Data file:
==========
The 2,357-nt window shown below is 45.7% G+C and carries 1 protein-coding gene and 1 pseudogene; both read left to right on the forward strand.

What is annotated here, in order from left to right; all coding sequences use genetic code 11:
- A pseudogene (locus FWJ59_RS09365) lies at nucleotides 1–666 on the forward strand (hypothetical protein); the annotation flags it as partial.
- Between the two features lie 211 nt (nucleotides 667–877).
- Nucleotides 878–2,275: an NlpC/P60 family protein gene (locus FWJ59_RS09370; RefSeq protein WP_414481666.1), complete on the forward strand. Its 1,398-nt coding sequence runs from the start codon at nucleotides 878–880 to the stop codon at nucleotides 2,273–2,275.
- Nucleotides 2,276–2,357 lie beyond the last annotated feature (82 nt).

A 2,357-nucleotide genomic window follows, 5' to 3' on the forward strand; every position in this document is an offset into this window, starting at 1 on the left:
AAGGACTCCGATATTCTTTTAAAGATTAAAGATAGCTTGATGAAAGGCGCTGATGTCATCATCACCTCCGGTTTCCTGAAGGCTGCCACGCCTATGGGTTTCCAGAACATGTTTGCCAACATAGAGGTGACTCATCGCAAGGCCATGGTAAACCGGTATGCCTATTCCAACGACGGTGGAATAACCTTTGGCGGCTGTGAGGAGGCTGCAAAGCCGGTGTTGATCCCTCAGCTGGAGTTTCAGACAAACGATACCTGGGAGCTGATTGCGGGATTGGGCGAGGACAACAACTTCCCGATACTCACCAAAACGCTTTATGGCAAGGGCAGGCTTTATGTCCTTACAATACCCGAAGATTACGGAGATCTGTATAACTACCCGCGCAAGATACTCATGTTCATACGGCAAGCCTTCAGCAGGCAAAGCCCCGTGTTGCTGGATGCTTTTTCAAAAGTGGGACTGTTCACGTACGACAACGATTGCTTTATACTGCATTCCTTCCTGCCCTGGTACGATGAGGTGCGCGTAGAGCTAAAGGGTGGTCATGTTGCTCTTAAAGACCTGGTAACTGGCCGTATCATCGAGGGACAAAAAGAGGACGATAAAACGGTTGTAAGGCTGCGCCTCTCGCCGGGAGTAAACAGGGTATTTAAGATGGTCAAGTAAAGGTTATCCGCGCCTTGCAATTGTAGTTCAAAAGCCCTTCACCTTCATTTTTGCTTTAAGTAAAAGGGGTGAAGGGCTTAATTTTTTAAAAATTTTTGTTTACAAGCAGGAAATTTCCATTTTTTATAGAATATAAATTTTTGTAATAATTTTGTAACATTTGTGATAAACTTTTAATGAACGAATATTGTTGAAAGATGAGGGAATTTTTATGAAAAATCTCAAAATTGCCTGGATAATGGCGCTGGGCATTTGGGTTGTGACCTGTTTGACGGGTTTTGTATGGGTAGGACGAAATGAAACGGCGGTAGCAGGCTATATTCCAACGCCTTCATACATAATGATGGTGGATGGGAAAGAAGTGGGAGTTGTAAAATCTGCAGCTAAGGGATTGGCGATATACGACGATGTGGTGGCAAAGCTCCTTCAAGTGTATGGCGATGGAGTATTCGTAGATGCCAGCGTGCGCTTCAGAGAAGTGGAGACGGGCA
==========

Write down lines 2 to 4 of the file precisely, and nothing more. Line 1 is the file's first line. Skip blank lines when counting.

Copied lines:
What is annotated here, in order from left to right; all coding sequences use genetic code 11:
- A pseudogene (locus FWJ59_RS09365) lies at nucleotides 1–666 on the forward strand (hypothetical protein); the annotation flags it as partial.
- Between the two features lie 211 nt (nucleotides 667–877).